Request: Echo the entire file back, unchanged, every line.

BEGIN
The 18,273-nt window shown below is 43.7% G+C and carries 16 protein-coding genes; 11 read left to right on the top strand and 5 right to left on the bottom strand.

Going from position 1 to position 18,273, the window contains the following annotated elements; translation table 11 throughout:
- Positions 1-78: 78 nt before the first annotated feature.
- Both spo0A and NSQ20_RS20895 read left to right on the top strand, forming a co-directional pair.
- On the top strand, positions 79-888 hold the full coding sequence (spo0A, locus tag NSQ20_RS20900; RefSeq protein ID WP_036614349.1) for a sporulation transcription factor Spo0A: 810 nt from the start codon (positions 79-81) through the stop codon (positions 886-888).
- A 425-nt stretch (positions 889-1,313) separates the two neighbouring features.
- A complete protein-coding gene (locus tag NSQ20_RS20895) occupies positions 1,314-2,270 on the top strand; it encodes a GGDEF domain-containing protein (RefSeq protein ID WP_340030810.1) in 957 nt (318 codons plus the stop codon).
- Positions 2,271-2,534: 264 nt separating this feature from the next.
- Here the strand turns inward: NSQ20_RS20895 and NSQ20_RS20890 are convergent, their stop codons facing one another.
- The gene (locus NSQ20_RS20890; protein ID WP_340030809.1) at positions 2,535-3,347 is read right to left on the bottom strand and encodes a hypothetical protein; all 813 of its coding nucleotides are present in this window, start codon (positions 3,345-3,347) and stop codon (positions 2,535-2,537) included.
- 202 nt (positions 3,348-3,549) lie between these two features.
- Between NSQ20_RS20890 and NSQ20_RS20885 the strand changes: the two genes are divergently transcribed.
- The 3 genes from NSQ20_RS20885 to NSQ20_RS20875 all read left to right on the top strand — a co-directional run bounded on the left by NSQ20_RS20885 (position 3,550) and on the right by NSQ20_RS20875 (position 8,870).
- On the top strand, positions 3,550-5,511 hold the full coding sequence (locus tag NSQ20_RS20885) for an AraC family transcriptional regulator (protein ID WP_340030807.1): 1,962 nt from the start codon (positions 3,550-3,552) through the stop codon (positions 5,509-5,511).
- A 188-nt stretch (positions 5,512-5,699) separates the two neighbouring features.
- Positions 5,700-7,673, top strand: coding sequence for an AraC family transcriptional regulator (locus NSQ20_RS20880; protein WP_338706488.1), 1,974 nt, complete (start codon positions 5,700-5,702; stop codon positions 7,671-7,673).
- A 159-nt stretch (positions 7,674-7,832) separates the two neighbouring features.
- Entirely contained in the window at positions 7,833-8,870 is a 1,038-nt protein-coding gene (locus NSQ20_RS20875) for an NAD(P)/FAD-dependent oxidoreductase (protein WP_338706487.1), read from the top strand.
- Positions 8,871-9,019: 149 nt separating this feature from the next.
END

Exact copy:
The 18,273-nt window shown below is 43.7% G+C and carries 16 protein-coding genes; 11 read left to right on the top strand and 5 right to left on the bottom strand.

Going from position 1 to position 18,273, the window contains the following annotated elements; translation table 11 throughout:
- Positions 1-78: 78 nt before the first annotated feature.
- Both spo0A and NSQ20_RS20895 read left to right on the top strand, forming a co-directional pair.
- On the top strand, positions 79-888 hold the full coding sequence (spo0A, locus tag NSQ20_RS20900; RefSeq protein ID WP_036614349.1) for a sporulation transcription factor Spo0A: 810 nt from the start codon (positions 79-81) through the stop codon (positions 886-888).
- A 425-nt stretch (positions 889-1,313) separates the two neighbouring features.
- A complete protein-coding gene (locus tag NSQ20_RS20895) occupies positions 1,314-2,270 on the top strand; it encodes a GGDEF domain-containing protein (RefSeq protein ID WP_340030810.1) in 957 nt (318 codons plus the stop codon).
- Positions 2,271-2,534: 264 nt separating this feature from the next.
- Here the strand turns inward: NSQ20_RS20895 and NSQ20_RS20890 are convergent, their stop codons facing one another.
- The gene (locus NSQ20_RS20890; protein ID WP_340030809.1) at positions 2,535-3,347 is read right to left on the bottom strand and encodes a hypothetical protein; all 813 of its coding nucleotides are present in this window, start codon (positions 3,345-3,347) and stop codon (positions 2,535-2,537) included.
- 202 nt (positions 3,348-3,549) lie between these two features.
- Between NSQ20_RS20890 and NSQ20_RS20885 the strand changes: the two genes are divergently transcribed.
- The 3 genes from NSQ20_RS20885 to NSQ20_RS20875 all read left to right on the top strand — a co-directional run bounded on the left by NSQ20_RS20885 (position 3,550) and on the right by NSQ20_RS20875 (position 8,870).
- On the top strand, positions 3,550-5,511 hold the full coding sequence (locus tag NSQ20_RS20885) for an AraC family transcriptional regulator (protein ID WP_340030807.1): 1,962 nt from the start codon (positions 3,550-3,552) through the stop codon (positions 5,509-5,511).
- A 188-nt stretch (positions 5,512-5,699) separates the two neighbouring features.
- Positions 5,700-7,673, top strand: coding sequence for an AraC family transcriptional regulator (locus NSQ20_RS20880; protein WP_338706488.1), 1,974 nt, complete (start codon positions 5,700-5,702; stop codon positions 7,671-7,673).
- A 159-nt stretch (positions 7,674-7,832) separates the two neighbouring features.
- Entirely contained in the window at positions 7,833-8,870 is a 1,038-nt protein-coding gene (locus NSQ20_RS20875) for an NAD(P)/FAD-dependent oxidoreductase (protein WP_338706487.1), read from the top strand.
- Positions 8,871-9,019: 149 nt separating this feature from the next.